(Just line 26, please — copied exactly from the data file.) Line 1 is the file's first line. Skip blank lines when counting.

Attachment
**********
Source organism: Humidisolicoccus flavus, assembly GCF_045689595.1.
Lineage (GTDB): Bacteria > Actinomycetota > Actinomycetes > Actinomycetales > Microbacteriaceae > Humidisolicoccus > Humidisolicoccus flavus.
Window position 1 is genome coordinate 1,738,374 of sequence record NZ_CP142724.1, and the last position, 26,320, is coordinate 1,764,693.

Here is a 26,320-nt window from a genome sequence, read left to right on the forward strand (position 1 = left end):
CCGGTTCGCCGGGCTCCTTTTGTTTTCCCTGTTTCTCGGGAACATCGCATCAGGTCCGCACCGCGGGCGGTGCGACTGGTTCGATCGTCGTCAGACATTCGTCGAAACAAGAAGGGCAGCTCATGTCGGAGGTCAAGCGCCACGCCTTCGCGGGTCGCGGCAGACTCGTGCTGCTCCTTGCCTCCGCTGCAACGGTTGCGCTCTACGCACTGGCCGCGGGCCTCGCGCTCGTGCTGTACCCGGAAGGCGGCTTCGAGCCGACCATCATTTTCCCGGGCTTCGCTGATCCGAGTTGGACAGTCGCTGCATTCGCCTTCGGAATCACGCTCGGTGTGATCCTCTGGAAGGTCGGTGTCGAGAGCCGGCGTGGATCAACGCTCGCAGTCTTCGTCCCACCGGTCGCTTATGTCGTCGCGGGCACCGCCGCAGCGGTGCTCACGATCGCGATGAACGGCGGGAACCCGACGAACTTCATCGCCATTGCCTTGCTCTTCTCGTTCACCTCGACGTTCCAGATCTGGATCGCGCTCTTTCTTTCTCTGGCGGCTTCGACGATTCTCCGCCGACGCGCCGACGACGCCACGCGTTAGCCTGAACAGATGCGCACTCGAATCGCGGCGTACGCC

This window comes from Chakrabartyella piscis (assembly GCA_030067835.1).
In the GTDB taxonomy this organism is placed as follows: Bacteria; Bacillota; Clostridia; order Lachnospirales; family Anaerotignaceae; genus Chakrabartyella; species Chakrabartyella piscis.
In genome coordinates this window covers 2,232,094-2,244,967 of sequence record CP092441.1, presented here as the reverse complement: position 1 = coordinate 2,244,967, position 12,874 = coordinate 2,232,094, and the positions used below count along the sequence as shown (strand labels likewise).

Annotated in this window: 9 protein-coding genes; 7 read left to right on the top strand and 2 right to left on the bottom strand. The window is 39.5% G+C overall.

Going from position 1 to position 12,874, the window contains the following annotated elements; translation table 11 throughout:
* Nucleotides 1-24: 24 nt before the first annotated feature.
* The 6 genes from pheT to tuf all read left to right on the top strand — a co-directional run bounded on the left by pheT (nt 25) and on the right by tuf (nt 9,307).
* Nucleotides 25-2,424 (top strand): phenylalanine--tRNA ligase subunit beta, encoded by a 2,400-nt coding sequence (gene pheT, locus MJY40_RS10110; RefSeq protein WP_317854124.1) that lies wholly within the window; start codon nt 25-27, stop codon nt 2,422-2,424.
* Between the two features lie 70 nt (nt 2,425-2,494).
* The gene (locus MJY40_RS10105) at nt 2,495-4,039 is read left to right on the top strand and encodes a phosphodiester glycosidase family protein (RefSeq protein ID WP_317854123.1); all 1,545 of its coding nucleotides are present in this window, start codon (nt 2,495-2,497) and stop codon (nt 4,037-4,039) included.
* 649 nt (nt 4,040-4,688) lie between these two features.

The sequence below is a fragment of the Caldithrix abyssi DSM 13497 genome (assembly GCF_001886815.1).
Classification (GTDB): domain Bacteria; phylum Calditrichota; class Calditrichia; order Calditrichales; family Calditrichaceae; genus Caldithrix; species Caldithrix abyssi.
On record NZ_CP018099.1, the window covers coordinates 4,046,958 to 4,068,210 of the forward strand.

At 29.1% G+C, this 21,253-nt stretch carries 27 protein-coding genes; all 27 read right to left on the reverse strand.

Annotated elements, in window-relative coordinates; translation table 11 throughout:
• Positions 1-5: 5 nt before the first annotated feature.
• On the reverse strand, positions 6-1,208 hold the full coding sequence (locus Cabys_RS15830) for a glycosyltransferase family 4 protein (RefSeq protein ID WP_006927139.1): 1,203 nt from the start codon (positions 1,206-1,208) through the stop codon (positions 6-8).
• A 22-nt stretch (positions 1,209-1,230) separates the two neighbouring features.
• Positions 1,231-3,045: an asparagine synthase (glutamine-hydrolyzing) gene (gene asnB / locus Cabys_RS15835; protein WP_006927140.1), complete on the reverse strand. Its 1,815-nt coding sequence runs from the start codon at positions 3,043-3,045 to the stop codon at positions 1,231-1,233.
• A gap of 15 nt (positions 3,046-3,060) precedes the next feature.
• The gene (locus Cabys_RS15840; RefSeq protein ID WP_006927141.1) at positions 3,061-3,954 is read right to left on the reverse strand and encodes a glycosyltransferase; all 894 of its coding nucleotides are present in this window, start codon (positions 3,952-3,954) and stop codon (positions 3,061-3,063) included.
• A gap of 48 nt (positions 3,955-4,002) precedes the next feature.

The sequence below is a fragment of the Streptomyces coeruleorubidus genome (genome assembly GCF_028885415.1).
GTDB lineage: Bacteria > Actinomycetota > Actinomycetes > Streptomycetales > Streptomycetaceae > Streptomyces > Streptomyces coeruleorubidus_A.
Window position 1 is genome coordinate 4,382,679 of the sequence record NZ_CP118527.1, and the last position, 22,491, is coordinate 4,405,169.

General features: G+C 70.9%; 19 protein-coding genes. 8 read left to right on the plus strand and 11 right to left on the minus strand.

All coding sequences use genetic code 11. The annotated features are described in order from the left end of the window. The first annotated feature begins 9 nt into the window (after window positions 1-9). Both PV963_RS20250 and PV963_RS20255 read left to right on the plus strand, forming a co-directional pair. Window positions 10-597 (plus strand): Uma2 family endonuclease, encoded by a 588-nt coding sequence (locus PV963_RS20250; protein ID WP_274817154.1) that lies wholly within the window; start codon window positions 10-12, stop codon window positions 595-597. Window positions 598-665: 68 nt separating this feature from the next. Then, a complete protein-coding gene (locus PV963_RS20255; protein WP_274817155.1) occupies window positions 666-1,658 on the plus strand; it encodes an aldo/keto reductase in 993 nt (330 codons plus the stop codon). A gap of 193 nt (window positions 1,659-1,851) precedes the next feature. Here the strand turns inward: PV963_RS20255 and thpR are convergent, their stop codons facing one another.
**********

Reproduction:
• A gap of 15 nt (positions 3,046-3,060) precedes the next feature.